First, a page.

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Metabolic Syndrome, Knee Osteoarthritis, Cartilage Degeneration

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Interesting new study showing that metabolic syndrome increases the rate of cartilage breakdown in knee arthritis.
Indian J Orthop. 2020 Jul 24;54(Suppl 1):20-24.

This particular study is really interesting because we need to start thinking about osteoarthritis progressively more and more as a biochemical process, as a biologic process, and not just as a structural process. Eventually there is structural damage but what drives that are biochemical and biologic processes at the level of the joint and throughout the body. You can actually work on these variables with nutrition, supplements, exercise, and if needed Regenerative Medicine procedures.


I frequently talk about how metabolic syndrome is a problem for joints. So metabolic syndrome is a cluster of conditions that when they occur together, increase your risk of heart disease, stroke and type two diabetes. So these cluster conditions include elevated blood pressure high blood sugar, excess body fat around the waist, and abnormal cholesterol or triglyceride or fatty content in the blood. Significant because if you have metabolic syndrome, I frequently talk about how that makes you more prone to inflammation, which then makes you more prone to joint and tendon related problems.

So how does that really translate in a practical manner? And do we have evidence that that can really affect arthritis? It turns out, yes we do. A recent study published in the Indian Journal of Orthopaedics took a look at people that have knee osteoarthritis, and took a look at this specific question about how on a biochemical level does metabolic syndrome affect knee osteoarthritis. They essentially analyzed two different biochemical markers that you see in cartilage health. One is a biochemical marker of cartilage degeneration and another is a biochemical marker of cartilage regeneration. They found that between these two groups one with metabolic syndrome, one without metabolic syndrome, both with knee osteoarthritis, that there was no difference in the level of cartilage regeneration biomarker. However, the degeneration biomarker was higher in the metabolic syndrome patients. That is interesting and significant.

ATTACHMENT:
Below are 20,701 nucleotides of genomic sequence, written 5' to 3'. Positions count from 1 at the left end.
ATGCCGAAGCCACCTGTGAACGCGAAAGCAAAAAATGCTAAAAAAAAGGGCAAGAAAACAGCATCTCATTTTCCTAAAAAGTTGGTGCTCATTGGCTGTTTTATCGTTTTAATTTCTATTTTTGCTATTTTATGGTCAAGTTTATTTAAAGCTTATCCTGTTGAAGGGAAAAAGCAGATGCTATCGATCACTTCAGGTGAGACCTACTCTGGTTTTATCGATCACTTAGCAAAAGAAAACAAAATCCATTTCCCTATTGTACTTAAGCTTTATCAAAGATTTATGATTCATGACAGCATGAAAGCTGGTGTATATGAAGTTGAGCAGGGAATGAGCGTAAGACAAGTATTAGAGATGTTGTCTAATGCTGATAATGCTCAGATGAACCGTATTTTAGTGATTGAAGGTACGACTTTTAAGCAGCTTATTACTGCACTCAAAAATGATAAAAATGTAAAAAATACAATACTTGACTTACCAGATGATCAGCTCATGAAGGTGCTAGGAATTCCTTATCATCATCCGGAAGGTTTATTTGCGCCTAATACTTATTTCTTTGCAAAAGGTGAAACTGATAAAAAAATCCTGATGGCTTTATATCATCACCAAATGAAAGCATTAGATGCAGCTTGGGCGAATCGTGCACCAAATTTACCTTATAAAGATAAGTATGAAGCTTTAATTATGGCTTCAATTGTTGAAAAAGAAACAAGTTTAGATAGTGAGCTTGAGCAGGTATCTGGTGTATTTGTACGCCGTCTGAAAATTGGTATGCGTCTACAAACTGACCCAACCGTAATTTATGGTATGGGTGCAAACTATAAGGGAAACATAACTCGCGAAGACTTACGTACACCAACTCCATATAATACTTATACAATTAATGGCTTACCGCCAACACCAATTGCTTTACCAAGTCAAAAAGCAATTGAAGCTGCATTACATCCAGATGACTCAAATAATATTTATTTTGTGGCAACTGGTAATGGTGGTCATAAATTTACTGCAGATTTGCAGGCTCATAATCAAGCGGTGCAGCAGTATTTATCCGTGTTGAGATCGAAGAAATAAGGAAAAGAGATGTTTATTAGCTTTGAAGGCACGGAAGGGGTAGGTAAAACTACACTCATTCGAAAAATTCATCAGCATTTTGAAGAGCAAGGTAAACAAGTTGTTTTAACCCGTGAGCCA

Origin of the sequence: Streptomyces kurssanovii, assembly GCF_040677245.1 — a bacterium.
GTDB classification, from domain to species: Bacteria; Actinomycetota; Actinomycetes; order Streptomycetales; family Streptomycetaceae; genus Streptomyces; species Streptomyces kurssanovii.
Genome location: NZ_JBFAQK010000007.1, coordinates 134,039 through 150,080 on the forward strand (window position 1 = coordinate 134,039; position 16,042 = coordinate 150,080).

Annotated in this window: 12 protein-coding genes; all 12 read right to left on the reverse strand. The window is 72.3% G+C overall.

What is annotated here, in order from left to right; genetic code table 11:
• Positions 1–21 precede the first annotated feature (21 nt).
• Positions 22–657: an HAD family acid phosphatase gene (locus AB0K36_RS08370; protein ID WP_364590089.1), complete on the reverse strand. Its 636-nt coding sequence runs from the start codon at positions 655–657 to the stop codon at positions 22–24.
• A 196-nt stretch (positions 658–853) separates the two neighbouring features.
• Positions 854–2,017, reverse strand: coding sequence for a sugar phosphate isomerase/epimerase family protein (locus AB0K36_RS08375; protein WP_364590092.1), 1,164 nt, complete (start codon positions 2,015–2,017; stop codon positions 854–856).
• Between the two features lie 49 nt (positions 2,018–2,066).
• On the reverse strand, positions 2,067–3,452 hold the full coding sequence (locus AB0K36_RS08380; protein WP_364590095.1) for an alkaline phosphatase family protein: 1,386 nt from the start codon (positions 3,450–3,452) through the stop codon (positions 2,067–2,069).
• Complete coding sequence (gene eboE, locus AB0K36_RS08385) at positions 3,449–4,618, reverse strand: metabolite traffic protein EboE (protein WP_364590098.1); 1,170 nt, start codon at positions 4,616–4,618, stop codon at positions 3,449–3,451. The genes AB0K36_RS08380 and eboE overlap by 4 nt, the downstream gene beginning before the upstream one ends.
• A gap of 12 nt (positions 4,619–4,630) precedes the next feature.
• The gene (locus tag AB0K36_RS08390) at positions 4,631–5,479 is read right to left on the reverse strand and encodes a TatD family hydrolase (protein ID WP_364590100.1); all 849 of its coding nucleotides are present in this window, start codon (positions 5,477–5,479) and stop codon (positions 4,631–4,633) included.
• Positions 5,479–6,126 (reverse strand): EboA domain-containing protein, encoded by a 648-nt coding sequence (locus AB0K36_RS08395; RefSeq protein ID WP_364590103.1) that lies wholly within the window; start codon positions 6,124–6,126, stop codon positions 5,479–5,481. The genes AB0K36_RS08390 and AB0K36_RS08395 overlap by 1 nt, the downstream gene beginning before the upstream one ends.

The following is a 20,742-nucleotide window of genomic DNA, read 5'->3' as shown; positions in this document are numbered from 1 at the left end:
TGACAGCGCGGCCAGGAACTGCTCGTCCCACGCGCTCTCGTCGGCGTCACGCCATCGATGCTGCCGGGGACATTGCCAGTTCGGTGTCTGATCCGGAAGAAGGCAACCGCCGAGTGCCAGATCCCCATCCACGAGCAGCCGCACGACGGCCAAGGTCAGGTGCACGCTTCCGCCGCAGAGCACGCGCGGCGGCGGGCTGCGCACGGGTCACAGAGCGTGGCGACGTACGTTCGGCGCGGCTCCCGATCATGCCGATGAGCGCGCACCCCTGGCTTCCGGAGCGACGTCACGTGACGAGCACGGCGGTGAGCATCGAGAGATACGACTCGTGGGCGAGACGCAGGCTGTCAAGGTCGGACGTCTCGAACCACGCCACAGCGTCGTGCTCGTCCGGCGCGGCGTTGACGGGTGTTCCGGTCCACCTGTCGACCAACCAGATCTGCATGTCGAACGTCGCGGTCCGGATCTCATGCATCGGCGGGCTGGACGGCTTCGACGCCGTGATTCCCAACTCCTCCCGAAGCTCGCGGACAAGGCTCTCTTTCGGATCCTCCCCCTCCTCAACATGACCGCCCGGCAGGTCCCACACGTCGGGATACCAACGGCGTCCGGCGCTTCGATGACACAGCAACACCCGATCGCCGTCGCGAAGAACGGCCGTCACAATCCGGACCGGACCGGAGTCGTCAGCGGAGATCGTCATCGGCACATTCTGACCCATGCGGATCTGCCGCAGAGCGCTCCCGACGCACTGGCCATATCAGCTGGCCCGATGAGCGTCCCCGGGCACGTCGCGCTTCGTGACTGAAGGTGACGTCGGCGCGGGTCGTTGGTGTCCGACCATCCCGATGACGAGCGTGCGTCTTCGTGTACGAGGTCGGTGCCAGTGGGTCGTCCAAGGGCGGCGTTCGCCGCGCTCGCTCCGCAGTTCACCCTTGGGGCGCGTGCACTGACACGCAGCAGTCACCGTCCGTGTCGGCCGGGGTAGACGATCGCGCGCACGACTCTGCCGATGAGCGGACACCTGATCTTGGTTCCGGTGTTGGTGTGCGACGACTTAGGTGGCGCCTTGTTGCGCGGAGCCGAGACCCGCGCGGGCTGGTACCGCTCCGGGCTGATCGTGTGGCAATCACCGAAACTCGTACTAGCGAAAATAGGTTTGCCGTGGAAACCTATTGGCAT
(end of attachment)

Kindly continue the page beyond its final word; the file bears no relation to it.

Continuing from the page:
This shows on a biochemical level how metabolic syndrome may be impacting cartilage health and joint health. Also, frequently we think when it comes to treating your joints/tendons, your arthritis/tendonitis, we think of it as very much just a structural issue. We think of it as how do you improve the strength of the muscles. We also think of bones as very static tissue. That’s not really accurate. These are dynamic processes, and they can get better and worse over time. And rather than think of arthritis and tendonitis in a static manner, and as a linear two dimensional physical process only, we should be thinking of it as an inflammatory process, as a biochemical process as well, and realize that there’s other ways to treat these kinds of issues.

This particular study is really interesting because we need to start thinking about osteoarthritis progressively more and more as a biochemical process, as a biologic process, and not just as a structural process. Eventually there is structural damage but what drives that are biochemical and biologic processes at the level of the joint and throughout the body. You can actually work on these variables with nutrition, supplements, exercise, and if needed Regenerative Medicine procedures.

So really interesting study. And to me, it gives another angle about how we need to think about osteoarthritis and joint issues. And it also helps to explain why metabolic syndrome is a problem for people that have osteoarthritis, in particular of the knee, but really osteoarthritis in general. That kind of insight lets us help people in more ways. It allows us to think about how can we be preventative when it comes to knee osteoarthritis. Well, it’s by working on some of those metabolic syndrome and biochemical issues.

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